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I had a '79 Raleigh Superbe in gold chrome finish. It was stunning when it was new. Always drew a crowd at races. After several years the gold lacquer looked dull. I polished it up but the finish just wasnt durable. After ten years the finish was pretty much shot. The finish on the top tube was worn off, chips and peeled paint everywhere. Took some lacquer thinner and removed the gold. Looked much better in chrome.

I think that paint is the better finish. I have to agree that the gold chrome look is gaudy. I much prefer the painted gold finish. Just my opinion.
I know a fellow who has one up around Fort Lauderdale. Most of those did get stripped due to nicked finishes.

I've never had the opportunity to see if the modern paint polishes I use work on cromovelato lacquer; the only machine I could possibly have the opportunity of doing so with is an '82/3 Raleigh USA with a orange cromovelato finish. Though the owner has nicked it quite a bit since he owned it, it hasn't dulled - rendering it useless to me.

Funny thing though - I haven't seen a dulled cromovelato finish posted on this forum. The few cromovelato frames that have been posted look pretty untarnished.

-Kurt
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Old 08-09-10, 06:22 PM   #23
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Fwiw I don't think you can buy certain kinds of lacquers and paints anymore because of recent regulations. Maybe they just couldn't find gold lacquer to put over the chrome.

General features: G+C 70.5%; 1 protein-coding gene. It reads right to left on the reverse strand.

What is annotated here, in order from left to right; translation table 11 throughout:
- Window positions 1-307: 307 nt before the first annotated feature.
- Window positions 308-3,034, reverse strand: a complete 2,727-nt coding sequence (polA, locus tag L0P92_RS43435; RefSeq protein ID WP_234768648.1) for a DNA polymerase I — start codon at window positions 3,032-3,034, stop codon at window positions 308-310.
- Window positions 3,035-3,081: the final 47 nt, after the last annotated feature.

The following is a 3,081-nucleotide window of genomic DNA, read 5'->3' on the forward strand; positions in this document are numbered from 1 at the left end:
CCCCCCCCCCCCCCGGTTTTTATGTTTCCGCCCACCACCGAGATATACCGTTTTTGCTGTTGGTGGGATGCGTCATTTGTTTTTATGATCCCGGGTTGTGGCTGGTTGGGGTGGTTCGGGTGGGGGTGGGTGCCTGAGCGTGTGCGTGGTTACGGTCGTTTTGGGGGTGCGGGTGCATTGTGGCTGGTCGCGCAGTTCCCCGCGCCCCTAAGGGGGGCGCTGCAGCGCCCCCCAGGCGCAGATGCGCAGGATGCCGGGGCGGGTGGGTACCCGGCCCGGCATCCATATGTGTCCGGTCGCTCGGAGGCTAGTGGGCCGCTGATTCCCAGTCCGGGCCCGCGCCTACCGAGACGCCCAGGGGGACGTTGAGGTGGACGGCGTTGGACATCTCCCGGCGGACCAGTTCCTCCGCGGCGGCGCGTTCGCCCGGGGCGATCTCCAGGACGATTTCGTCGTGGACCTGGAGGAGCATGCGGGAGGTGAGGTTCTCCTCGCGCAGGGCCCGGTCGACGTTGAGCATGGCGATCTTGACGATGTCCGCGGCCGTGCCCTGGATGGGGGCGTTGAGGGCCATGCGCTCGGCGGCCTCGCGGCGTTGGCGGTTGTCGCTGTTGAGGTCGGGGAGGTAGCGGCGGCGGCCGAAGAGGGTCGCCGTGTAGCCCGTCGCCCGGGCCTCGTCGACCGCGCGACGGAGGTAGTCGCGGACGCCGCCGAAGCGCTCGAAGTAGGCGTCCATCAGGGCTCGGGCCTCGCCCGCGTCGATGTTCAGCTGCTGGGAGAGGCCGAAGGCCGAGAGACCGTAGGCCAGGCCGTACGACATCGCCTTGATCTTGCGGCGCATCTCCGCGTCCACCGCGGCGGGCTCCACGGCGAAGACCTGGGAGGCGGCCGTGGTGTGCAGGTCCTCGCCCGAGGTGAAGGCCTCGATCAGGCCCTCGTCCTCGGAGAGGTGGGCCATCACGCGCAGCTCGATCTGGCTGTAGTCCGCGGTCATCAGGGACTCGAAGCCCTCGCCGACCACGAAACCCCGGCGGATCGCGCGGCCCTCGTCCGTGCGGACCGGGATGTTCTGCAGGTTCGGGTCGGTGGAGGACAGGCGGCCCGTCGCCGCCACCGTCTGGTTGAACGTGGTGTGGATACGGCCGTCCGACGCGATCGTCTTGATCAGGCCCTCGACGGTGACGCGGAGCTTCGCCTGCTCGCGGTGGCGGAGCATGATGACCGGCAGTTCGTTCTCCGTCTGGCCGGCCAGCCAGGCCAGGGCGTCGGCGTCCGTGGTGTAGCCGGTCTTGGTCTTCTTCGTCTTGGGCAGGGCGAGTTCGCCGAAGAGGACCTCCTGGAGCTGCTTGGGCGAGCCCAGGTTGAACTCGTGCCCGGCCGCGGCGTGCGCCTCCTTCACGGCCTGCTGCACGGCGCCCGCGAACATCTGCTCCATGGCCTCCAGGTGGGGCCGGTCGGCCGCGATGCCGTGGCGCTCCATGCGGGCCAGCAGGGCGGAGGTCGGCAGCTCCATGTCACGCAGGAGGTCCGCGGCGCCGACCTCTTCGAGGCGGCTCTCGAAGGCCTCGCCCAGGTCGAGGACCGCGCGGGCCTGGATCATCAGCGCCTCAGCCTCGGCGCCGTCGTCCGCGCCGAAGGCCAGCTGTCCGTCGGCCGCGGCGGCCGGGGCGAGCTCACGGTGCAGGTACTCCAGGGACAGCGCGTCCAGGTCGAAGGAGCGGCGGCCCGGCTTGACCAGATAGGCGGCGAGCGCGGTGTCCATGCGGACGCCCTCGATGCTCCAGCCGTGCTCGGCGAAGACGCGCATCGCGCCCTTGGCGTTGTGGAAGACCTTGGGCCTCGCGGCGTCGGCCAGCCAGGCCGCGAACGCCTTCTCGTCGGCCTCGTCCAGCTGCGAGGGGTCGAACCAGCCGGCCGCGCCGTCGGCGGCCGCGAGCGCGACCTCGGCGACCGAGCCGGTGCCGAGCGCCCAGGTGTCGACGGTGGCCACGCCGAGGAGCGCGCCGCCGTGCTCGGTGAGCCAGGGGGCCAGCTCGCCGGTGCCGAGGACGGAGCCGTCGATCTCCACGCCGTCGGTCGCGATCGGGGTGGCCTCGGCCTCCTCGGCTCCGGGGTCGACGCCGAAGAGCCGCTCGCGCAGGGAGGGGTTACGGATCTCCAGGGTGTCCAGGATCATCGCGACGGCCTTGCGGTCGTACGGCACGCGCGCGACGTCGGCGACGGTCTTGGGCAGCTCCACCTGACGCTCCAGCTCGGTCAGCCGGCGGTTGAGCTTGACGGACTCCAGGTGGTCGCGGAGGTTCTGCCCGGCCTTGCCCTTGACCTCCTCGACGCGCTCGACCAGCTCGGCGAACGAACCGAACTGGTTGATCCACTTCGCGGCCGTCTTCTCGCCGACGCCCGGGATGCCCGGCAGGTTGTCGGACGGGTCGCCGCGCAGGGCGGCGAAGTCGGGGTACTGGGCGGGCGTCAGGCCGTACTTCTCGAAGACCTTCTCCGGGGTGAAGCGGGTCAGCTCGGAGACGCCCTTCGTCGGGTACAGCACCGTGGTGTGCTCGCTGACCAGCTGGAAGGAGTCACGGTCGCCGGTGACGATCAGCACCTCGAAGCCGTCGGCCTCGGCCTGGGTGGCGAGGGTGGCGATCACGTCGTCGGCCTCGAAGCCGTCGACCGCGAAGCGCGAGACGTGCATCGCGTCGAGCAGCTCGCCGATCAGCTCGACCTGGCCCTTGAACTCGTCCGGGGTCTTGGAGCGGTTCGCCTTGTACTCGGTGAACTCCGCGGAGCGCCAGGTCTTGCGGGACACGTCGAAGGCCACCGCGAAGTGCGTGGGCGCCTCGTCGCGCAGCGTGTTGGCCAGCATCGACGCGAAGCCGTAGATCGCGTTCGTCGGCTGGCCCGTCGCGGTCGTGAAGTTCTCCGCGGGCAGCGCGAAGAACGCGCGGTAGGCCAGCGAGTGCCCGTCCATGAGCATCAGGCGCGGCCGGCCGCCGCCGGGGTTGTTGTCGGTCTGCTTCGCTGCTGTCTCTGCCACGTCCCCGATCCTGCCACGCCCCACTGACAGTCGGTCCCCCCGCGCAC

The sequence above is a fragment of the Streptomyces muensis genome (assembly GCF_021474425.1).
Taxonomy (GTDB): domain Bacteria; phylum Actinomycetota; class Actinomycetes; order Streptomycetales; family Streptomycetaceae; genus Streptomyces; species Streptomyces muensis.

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Old 08-09-10, 07:41 PM   #24
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Fwiw I don't think you can buy certain kinds of lacquers and paints anymore because of recent regulations. Maybe they just couldn't find gold lacquer to put over the chrome.
Is classic lacquer the same as modern clear coat?
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Old 08-09-10, 07:53 PM   #25
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Is classic lacquer the same as modern clear coat?
Very unlikely. The automotive clear now is different and not as good as it was even 10 years ago. Most stuff now is water based. Better for the environment but not as easy to work with in my experience. Lacquer is out of my realm of experience but i'm fairly sure it isn't the same as it was. Maybe someone else knows more.